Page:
Attested in the the Nuzi tablets is a personal name; Ka-ši-du meaning “Kassite” which bears far more resemblance to the Hebrew word Kasdim than any form of Chaldaean. I would posit that there is no anachronism and that the Chaldaeans were merely called Kasdim in later times as they inhabited former Kassite Babylonia. For the same reason we see Chittiy/Hittite in Scripture refers both to the original Hattians and their later Indo-European conquerors who established the Hittite Empire. It is not at all uncommon in history for ethnonyms to be recycled as demonyms by a different people.

Efforts to classify the Kassite language have placed it in the Hurro-Urartian family, which should not surprised is given the Hurro-Urartian cultural affinities of the other Arphaxadites (Thomas Schneider, Kassitisch und Hurro-Urartäisch. Ein Diskussionsbeitrag zu möglichen lexikalischen Isoglossen, Altorientalische Forschungen 30:372–381).

The Kassites also seem to have often borne Indo-European personal names, if indeed Hurro-Urartian is to be considered separate from Indo-European (Sir John Lynton Myres, Who Were the Greeks?, University of California Press p. 102, Robert MacHenry, The New Encyclopaedia Britannica: in 32 vol. Macropaedia, India – Ireland, vol. 21, Encyclopedia Britannica p. 36, The Peoples of the Highland: Vanished Cultures of Luristan, Mannai and Urartu, Vanished Civilizations of the Ancient World, McGraw-Hill pg. 24 and Stuart Piggot, Ancient Europe, Transaction Publishers p. 81).

While Cainan is not mentioned in the Masoretic Text, he is to be found in Genesis 10.24 and 11.13 in the Septuagint and Luke 3.36 follows the Septuagint including him in the genealogy of Jesus. If ever there were grounds to doubt the validity of the mention of Cainan in the Septuagint, the support found in the Gospel of Luke should easily erase it. It is also evident elsewhere in the New Testament that Cainan was counted as one of the proclaimers of righteousness, though this is a complex topic beyond the scope of this essay.

In his work An Universal History, from the Earliest Account of Time: Asiatic History to the Time of Alexander the Great, T. Osborne vol. 5 pg. 291, two ancient sources are cited, informing us that “The Alexandrian Chronicle derives the Sarmatians from Cainan ; Eustachius Antiochenus the Soggodians”. While these identifications do not precisely match, are relatively late and might thus be met with skepticism, I believe there is reason to give them further consideration.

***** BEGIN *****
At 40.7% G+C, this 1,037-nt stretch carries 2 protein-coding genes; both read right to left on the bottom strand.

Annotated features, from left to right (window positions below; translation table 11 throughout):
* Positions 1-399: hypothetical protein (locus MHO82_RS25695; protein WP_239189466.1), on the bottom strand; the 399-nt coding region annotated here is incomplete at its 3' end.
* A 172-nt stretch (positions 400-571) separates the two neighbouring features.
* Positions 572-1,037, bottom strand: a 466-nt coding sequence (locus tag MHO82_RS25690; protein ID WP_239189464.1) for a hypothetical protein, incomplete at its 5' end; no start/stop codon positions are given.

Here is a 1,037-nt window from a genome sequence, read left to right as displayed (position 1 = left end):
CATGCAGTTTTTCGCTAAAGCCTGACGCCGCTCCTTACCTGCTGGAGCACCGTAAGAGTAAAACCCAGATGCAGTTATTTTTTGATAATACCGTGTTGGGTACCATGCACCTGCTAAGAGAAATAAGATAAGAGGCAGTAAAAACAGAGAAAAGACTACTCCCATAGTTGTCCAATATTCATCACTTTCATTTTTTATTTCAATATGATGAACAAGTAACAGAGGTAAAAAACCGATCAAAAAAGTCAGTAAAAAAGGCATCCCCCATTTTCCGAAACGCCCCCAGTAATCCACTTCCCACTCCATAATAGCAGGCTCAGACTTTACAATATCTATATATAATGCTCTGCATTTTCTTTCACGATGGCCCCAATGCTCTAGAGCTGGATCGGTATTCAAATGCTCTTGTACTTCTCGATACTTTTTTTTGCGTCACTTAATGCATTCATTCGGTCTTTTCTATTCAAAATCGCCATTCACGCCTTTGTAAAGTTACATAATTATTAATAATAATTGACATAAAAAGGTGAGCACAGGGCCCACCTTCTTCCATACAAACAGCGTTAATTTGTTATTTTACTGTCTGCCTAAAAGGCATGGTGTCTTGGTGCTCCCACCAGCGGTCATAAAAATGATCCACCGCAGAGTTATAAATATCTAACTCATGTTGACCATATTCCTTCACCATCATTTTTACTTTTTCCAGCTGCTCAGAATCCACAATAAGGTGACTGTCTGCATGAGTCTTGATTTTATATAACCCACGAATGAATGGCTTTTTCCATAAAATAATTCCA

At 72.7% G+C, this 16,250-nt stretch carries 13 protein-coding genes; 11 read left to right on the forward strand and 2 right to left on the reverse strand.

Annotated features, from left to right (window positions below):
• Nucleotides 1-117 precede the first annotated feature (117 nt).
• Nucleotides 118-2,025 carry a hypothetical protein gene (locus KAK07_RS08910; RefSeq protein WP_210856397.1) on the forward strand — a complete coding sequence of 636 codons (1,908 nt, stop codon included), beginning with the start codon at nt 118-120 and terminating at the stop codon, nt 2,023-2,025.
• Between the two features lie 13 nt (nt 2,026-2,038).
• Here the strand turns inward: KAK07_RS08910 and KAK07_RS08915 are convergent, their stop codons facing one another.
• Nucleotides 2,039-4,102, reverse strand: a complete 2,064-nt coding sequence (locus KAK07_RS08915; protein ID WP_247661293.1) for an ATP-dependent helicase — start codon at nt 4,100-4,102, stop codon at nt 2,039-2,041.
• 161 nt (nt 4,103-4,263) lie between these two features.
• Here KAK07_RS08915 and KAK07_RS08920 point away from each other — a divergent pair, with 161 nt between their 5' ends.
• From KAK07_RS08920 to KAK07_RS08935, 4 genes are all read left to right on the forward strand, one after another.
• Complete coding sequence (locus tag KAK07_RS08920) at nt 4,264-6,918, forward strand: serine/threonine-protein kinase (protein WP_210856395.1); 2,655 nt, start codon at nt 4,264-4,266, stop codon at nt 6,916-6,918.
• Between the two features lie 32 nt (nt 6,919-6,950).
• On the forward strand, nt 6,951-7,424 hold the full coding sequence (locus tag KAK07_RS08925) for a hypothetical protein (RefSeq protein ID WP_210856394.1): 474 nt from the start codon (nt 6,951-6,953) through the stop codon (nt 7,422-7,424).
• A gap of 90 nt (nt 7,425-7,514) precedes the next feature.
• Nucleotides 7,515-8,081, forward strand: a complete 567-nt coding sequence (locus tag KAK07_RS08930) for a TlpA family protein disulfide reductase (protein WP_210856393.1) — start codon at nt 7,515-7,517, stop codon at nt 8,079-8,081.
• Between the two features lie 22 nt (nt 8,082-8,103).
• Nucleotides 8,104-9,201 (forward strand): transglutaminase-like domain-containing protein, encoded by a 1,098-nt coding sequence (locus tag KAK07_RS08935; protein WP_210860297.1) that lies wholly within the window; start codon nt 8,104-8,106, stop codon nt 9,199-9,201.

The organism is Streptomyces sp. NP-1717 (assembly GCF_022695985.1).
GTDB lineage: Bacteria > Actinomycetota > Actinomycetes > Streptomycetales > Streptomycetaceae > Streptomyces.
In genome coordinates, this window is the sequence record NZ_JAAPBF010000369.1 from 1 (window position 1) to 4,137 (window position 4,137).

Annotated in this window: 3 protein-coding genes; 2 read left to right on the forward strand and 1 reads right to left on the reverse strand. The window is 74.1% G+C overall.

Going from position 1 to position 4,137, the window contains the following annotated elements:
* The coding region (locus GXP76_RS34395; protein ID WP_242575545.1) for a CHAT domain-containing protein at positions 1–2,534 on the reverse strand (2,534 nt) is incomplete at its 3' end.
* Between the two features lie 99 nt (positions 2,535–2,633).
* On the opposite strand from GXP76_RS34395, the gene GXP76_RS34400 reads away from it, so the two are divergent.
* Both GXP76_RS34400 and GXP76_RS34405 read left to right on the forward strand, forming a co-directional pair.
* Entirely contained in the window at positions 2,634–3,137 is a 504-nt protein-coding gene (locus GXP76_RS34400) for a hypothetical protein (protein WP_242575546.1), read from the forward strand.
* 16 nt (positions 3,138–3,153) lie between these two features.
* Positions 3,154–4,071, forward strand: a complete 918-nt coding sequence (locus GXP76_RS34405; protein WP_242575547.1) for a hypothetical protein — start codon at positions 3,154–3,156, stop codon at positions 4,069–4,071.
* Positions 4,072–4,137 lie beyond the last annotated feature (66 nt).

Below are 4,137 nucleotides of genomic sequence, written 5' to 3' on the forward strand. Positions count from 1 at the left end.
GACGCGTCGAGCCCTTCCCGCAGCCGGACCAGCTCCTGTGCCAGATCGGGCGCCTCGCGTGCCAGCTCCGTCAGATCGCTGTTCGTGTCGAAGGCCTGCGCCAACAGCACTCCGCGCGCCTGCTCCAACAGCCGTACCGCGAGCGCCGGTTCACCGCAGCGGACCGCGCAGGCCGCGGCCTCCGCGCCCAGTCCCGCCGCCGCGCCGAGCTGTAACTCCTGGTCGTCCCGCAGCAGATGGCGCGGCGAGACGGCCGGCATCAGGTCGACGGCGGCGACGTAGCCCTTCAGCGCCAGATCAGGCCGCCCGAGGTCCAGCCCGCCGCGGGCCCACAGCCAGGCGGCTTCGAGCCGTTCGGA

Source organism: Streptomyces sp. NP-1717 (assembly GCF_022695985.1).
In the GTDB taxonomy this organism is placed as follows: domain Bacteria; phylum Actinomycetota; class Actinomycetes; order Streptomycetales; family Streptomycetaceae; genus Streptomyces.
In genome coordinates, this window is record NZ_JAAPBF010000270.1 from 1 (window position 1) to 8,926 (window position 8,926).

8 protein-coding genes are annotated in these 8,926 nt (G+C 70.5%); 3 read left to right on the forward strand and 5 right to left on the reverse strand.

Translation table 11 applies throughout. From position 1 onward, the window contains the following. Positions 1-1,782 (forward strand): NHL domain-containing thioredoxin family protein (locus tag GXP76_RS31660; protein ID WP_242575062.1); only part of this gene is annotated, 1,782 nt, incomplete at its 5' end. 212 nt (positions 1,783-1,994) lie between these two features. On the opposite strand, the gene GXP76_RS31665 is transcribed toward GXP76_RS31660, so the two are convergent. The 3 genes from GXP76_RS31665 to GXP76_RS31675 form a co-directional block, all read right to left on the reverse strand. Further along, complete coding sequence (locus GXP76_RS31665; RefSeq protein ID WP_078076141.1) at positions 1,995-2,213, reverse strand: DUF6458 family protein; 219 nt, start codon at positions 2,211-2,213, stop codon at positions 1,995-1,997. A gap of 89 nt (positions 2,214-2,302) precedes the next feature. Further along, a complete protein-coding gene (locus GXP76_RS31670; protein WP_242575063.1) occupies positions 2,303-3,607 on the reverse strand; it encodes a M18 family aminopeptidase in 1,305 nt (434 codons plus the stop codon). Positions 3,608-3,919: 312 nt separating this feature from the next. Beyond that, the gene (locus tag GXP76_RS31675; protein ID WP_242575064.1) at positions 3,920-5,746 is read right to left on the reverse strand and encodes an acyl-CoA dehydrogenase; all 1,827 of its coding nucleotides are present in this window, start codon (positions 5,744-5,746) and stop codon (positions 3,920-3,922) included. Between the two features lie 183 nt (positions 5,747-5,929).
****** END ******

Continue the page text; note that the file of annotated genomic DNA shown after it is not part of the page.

The Sarmatians and Sogdians were related Iranic tribes, both very similar in dress, speech, religion and mode of living and they could easily be confused for one another or any of the other Iranic tribes. The Sarmatians were regarded as an offshoot of the Medes or were perhaps confused with the Medes (Diodorus Siculus, Library of History 2.43.5-7, Pliny the Elder, Natural History 6.7.19) and as discussed previously concerning Arphaxad, the descendants of Arphaxad and Cainan were certainly tied to the Medes.

According to Jubilees 10.50-51 the Medes dwelt in the lands of Shem and according to Jubilees 8.5 Cainan married Milcah, a Median woman, the mother of Selah. Taken altogether the information supports the identification provided by Bochart (Phaleg 1.2) of Selah with the Susians and the city of Sele in Susiana (Ptolemy, Geography 1.6.3) and the association of the sons of Cainan with the Sogdians and Sarmatians. The descendants of Cainan and Selah must have been an element among the Iranian Indo-Europeans who invaded Iran in the Bronze Age.

There is some confusion among many students of Scripture surrounding the term Hebrew found in our Bible. Some associate this term only strictly with the Israelites, but it is evident that this is an error where Abraham, the great grandfather of the first Israelites, is called a Hebrew (Ibriy, H5680, Genesis 14.13). Strongs entry for Ibriy says “Patronymic from Eber [H5677]; an Eberite”.

Eber of course was a son of Arphaxad and grandson of Shem mentioned in Genesis 10 and Abraham’s lineage in Genesis 11. The Israelites are refered to in Scripture as Hebrews on occasion, but the founding Hebrew patriarch Eber predates Israel by many generations, and surely the broader Hebrews must have a history apart from that of Israel.

Throughout the Fertile Crescent inscriptions of the 2nd millennium BC refer to a people known as Habiru or ‘Apiru (the B becoming a P in Egyptian). They are described throughout these inscriptions as nomads, pastoralists, mercenaries, brigands and travelling labourers and they seem to typically sit on the fringes of civilized society. There they either lived as reavers or offered their services as mercenaries and labourers to various peoples of the Fertile Crescent.